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Win a 240Hz Lenovo Legion gaming monitor, and lots more...

Win a Lenovo Legion gaming monitor
(Image credit: Lenovo)

Want to be a better gamer? We all know it's about the gear not the skillz, right? And a 240Hz screen will make you at least four times better than someone else playing Apex Legends at 60Hz. To help you make the grade we've teamed up with Lenovo to offer you the chance to win a 240Hz Lenovo Legion Y25-25 gaming monitor, as well as a peripheral care package to round out your PC setup.

And some branded swag, 'cos a Legion hoodie is what all the cool kids want right now.

To enter the competition you will need to head over to our lovely PC Gamer Forum and enter on the thread. Though there is one rather large caveat—I'm afraid that, due to current circumstances, this giveaway offer is only available to readers based in the US.

The Lenovo Legion Y25-25 monitor is a 25-inch Full HD display, using an IPS panel with a 1ms response time and that speedy 240Hz refresh rate that will probably make you an elite gamer. This is where I should make clear that neither Lenovo or PC Gamer promise that this monitor will make you an elite gamer, and take no responsibility if your K/D ratio still sucks.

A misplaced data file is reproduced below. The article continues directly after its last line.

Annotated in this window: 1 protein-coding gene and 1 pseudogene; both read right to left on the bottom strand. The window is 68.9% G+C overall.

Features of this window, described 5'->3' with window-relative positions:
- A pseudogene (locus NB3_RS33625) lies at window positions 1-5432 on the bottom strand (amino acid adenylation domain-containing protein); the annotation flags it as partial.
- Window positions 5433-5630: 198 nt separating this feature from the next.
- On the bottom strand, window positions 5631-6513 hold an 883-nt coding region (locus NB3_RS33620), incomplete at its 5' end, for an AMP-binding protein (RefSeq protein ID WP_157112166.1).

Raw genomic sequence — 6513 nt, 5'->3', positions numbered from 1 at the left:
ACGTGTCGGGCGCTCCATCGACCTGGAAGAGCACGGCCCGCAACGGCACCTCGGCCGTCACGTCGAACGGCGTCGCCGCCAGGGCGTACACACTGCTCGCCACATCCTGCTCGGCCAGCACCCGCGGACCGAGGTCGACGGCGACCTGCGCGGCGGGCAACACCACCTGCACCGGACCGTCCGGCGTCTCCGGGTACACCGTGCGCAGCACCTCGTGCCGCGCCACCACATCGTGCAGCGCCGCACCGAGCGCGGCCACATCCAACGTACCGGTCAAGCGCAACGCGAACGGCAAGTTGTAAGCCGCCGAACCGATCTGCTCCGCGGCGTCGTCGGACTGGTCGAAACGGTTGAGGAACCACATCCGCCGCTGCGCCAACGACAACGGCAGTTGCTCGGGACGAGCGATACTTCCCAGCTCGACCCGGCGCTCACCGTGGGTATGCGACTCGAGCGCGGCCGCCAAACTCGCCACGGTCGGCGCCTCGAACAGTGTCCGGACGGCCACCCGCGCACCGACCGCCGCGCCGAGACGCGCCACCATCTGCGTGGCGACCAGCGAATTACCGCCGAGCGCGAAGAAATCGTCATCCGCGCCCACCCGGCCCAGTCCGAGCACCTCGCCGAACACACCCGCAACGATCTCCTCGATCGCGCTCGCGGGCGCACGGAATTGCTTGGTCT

Alongside the Lenovo display, the one lucky winner will also receive a Lenovo Legion Keyboard, M300 mouse, and a swag bag with aforementioned Legion hoodie, white T-shirt, cap, and water bottle.

(Image credit: Lenovo)

How to Enter

You can only enter once and only comments on the forum thread will qualify. The giveaway runs until 11:59 PM ET on July 31, 2020. After the deadline to enter, we’ll randomly select the winners and announce on the forum thread.

If you’re a winner, we'll reach out to you via email for your shipping information. If you don't reply to our message with your shipping address within 5 business days, we'll move on to the next winner, so keep an eye on your inbox!

You can read the full T&Cs on the forum. Good luck!

Dave has been obsessed with gaming since the days of Zaxxon on the Colecovision, and code books for the Commodore Vic 20 (Death Race 2000!). He built his first gaming PC at the tender age of 16, and finally finished bug-fixing the Cyrix-based system around a year later. When he dropped it out of the window. Thankfully it's a lot easier to build a gaming rig now there are no motherboard jumper switches, though he has been breaking technology ever since‚Ķ at least he gets paid for it now.